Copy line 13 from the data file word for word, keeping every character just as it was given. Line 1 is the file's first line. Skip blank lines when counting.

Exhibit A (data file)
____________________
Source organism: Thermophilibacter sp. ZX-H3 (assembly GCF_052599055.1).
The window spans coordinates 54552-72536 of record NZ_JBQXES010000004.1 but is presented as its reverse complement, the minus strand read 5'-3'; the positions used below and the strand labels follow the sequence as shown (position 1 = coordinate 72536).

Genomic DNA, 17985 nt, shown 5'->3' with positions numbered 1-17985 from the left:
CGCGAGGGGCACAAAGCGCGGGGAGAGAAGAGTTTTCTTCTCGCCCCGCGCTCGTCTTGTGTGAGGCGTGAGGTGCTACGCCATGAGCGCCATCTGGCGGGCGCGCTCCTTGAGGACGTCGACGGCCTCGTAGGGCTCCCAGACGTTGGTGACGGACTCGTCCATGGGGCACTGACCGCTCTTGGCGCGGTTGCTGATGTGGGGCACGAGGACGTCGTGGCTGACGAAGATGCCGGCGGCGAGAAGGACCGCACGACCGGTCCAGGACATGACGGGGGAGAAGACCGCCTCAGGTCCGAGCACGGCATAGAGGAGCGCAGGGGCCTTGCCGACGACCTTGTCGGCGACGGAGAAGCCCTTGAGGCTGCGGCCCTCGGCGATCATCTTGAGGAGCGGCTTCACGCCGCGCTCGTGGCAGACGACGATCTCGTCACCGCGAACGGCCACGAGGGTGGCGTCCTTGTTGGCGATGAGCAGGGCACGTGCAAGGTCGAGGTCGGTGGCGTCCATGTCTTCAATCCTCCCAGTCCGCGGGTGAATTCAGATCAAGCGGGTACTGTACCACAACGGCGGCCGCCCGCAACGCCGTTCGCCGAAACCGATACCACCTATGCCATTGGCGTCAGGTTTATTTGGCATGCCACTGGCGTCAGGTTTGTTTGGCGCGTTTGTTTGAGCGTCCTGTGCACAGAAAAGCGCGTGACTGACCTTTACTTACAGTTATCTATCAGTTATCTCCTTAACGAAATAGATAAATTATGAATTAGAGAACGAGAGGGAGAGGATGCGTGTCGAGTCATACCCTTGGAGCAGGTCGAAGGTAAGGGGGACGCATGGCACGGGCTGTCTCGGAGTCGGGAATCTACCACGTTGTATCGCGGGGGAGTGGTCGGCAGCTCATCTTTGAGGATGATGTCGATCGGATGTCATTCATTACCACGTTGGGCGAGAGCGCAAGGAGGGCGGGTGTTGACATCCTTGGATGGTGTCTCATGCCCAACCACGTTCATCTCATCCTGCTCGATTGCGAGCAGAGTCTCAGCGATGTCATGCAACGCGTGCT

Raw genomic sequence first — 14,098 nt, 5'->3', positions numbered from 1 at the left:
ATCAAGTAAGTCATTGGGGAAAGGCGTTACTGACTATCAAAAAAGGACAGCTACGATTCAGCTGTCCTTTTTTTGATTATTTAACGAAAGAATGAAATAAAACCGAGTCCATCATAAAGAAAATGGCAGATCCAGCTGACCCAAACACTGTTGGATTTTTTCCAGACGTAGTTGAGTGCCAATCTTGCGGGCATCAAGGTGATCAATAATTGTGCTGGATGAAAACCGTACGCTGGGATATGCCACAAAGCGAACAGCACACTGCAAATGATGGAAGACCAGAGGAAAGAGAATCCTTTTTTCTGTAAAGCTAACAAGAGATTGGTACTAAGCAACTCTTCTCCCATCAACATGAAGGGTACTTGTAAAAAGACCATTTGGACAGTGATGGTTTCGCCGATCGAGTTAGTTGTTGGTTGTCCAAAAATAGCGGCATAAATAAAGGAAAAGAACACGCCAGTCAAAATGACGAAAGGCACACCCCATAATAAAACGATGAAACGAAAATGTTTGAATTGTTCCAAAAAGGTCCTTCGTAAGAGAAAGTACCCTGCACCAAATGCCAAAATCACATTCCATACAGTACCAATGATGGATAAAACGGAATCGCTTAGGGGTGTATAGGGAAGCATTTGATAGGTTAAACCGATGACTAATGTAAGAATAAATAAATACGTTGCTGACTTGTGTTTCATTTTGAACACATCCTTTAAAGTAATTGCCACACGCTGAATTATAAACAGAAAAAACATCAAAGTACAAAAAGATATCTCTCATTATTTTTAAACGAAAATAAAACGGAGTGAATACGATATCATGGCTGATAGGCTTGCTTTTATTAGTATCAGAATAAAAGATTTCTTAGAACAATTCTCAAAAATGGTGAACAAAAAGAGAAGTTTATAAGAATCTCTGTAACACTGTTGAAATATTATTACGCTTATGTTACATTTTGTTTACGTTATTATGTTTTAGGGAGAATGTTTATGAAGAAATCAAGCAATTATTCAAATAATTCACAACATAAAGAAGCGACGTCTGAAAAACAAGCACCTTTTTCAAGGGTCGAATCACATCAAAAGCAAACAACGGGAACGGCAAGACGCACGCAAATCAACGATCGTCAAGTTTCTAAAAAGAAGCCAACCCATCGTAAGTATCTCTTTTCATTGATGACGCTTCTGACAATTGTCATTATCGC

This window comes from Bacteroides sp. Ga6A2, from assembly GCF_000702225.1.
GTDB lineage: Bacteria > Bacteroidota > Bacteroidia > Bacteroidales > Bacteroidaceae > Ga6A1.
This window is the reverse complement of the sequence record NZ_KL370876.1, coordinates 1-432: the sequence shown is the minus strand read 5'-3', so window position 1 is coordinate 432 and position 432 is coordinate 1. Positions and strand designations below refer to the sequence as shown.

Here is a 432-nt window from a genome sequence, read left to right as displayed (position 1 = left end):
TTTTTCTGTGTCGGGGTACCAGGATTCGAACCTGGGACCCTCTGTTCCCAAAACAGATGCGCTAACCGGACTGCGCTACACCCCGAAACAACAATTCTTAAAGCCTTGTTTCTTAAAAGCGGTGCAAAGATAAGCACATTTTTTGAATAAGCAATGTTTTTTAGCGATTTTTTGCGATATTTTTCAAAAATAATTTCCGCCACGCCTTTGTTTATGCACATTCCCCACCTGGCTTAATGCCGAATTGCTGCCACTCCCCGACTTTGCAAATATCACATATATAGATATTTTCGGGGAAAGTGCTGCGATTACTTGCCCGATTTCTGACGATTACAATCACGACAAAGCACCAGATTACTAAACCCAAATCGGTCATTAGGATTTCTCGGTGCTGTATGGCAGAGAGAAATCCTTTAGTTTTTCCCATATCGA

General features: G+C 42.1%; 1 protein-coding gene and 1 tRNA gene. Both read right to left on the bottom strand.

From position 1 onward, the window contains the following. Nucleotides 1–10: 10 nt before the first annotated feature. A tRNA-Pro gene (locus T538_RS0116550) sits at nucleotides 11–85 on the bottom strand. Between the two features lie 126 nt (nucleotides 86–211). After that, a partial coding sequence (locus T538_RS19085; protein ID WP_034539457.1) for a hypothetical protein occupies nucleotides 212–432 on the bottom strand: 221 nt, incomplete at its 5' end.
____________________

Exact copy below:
From position 1 onward, the window contains the following. Nucleotides 1–10: 10 nt before the first annotated feature. A tRNA-Pro gene (locus T538_RS0116550) sits at nucleotides 11–85 on the bottom strand. Between the two features lie 126 nt (nucleotides 86–211). After that, a partial coding sequence (locus T538_RS19085; protein ID WP_034539457.1) for a hypothetical protein occupies nucleotides 212–432 on the bottom strand: 221 nt, incomplete at its 5' end.